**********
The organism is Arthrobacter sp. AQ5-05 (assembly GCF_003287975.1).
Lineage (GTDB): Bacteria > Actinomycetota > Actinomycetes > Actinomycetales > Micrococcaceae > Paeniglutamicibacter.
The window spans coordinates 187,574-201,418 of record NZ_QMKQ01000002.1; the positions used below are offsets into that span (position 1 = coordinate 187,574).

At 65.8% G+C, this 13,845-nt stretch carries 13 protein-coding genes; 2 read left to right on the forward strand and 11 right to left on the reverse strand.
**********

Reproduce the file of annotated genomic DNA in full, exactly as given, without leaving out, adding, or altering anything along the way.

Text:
The organism is Arthrobacter sp. AQ5-05 (assembly GCF_003287975.1).
Lineage (GTDB): Bacteria > Actinomycetota > Actinomycetes > Actinomycetales > Micrococcaceae > Paeniglutamicibacter.
The window spans coordinates 187,574-201,418 of record NZ_QMKQ01000002.1; the positions used below are offsets into that span (position 1 = coordinate 187,574).

At 65.8% G+C, this 13,845-nt stretch carries 13 protein-coding genes; 2 read left to right on the forward strand and 11 right to left on the reverse strand.